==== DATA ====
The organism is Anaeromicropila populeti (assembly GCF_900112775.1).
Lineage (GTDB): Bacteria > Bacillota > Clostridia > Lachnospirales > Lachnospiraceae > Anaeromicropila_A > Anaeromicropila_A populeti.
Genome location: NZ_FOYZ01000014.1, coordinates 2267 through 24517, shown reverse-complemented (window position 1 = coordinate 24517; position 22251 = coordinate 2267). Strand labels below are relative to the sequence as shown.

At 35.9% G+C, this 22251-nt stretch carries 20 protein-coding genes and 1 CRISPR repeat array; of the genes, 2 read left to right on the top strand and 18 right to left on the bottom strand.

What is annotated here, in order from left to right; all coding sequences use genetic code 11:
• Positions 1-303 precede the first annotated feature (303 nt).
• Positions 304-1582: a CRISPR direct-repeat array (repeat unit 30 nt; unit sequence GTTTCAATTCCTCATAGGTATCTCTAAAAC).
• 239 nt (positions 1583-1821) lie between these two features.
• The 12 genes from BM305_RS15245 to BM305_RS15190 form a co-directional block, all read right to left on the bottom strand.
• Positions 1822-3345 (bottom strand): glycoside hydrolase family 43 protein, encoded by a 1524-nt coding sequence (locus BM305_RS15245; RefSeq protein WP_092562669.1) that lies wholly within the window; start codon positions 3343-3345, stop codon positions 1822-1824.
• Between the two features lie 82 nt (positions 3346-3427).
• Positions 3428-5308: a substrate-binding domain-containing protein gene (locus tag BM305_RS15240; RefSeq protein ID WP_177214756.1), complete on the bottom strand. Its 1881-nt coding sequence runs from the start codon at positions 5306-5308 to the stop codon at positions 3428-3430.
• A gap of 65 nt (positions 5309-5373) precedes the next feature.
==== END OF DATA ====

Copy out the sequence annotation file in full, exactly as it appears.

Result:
The organism is Anaeromicropila populeti (assembly GCF_900112775.1).
Lineage (GTDB): Bacteria > Bacillota > Clostridia > Lachnospirales > Lachnospiraceae > Anaeromicropila_A > Anaeromicropila_A populeti.
Genome location: NZ_FOYZ01000014.1, coordinates 2267 through 24517, shown reverse-complemented (window position 1 = coordinate 24517; position 22251 = coordinate 2267). Strand labels below are relative to the sequence as shown.

At 35.9% G+C, this 22251-nt stretch carries 20 protein-coding genes and 1 CRISPR repeat array; of the genes, 2 read left to right on the top strand and 18 right to left on the bottom strand.

What is annotated here, in order from left to right; all coding sequences use genetic code 11:
• Positions 1-303 precede the first annotated feature (303 nt).
• Positions 304-1582: a CRISPR direct-repeat array (repeat unit 30 nt; unit sequence GTTTCAATTCCTCATAGGTATCTCTAAAAC).
• 239 nt (positions 1583-1821) lie between these two features.
• The 12 genes from BM305_RS15245 to BM305_RS15190 form a co-directional block, all read right to left on the bottom strand.
• Positions 1822-3345 (bottom strand): glycoside hydrolase family 43 protein, encoded by a 1524-nt coding sequence (locus BM305_RS15245; RefSeq protein WP_092562669.1) that lies wholly within the window; start codon positions 3343-3345, stop codon positions 1822-1824.
• Between the two features lie 82 nt (positions 3346-3427).
• Positions 3428-5308: a substrate-binding domain-containing protein gene (locus tag BM305_RS15240; RefSeq protein ID WP_177214756.1), complete on the bottom strand. Its 1881-nt coding sequence runs from the start codon at positions 5306-5308 to the stop codon at positions 3428-3430.
• A gap of 65 nt (positions 5309-5373) precedes the next feature.